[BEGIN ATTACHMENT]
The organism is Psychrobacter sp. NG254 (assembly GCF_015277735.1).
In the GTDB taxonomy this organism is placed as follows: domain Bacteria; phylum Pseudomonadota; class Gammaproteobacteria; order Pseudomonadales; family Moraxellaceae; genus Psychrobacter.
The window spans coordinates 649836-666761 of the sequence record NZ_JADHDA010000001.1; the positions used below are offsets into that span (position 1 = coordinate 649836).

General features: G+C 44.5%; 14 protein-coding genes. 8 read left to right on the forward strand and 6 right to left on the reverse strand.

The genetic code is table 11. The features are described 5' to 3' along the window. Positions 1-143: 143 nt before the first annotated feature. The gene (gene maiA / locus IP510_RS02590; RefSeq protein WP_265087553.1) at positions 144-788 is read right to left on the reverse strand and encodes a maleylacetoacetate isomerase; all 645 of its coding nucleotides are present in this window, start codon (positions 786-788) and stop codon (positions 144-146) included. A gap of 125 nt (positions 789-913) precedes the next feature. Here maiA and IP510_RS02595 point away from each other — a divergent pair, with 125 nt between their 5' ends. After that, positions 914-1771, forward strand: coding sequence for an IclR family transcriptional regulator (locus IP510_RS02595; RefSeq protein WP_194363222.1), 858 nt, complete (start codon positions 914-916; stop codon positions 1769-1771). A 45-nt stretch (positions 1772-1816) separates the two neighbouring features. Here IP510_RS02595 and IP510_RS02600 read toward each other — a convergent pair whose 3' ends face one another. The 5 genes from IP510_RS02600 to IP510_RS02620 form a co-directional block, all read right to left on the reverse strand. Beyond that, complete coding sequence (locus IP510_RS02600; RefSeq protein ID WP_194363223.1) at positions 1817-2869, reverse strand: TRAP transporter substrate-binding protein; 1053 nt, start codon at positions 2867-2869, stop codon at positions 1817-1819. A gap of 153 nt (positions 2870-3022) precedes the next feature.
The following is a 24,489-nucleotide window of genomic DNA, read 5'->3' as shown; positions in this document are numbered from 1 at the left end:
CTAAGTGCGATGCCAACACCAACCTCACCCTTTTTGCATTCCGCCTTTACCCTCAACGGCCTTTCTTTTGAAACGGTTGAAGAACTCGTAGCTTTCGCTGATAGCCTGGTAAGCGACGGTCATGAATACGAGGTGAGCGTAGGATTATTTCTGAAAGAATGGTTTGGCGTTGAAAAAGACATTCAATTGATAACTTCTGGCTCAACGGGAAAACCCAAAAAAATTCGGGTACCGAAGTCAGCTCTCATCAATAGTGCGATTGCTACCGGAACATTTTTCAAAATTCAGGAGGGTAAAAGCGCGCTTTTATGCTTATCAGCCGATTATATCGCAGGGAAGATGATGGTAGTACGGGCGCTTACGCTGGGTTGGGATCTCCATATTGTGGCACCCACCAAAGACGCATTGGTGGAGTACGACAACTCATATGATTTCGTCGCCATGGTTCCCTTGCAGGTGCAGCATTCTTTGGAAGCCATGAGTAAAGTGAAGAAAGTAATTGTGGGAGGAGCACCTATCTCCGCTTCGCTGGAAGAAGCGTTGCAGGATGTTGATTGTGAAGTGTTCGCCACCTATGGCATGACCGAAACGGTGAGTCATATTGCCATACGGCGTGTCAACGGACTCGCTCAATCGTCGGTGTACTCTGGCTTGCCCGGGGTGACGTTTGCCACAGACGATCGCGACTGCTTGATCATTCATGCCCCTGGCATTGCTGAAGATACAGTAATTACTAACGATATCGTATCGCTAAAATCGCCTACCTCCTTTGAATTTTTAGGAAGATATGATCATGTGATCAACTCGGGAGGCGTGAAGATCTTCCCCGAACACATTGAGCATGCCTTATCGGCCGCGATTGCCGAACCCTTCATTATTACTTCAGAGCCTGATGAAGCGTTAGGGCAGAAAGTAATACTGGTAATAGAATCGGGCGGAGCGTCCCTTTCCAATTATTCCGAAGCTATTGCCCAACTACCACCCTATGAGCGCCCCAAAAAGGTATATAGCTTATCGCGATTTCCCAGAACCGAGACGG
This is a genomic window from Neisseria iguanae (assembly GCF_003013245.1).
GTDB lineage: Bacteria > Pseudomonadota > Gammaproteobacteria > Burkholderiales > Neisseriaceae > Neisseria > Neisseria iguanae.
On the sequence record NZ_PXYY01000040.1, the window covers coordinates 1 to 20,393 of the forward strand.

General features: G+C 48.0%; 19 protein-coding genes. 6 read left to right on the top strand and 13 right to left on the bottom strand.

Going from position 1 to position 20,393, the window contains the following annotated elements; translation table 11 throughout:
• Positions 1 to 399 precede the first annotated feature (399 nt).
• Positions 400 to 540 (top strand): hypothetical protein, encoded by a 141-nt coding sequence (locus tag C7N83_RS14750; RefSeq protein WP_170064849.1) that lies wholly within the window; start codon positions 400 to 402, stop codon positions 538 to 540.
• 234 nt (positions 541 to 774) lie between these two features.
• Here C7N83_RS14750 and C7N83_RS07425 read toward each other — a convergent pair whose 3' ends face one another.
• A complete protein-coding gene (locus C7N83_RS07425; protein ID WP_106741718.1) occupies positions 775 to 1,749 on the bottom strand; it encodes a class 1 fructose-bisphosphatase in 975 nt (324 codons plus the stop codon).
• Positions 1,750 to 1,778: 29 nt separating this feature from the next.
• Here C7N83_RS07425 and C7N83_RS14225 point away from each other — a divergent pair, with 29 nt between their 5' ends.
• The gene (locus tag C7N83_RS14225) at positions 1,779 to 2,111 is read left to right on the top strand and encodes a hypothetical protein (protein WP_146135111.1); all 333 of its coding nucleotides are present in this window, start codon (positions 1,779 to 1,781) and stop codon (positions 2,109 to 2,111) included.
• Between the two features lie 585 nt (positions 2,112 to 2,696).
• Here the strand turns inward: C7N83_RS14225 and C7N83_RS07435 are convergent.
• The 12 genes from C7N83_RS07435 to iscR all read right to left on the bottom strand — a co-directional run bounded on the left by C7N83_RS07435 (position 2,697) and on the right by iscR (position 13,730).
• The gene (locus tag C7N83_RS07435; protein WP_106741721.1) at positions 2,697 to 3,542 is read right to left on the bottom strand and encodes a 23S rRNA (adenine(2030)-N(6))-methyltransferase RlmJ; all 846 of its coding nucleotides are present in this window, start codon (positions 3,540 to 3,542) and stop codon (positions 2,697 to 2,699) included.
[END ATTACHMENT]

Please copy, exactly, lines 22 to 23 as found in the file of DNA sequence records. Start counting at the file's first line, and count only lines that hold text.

• Here the strand turns inward: C7N83_RS14225 and C7N83_RS07435 are convergent.
• The 12 genes from C7N83_RS07435 to iscR all read right to left on the bottom strand — a co-directional run bounded on the left by C7N83_RS07435 (position 2,697) and on the right by iscR (position 13,730).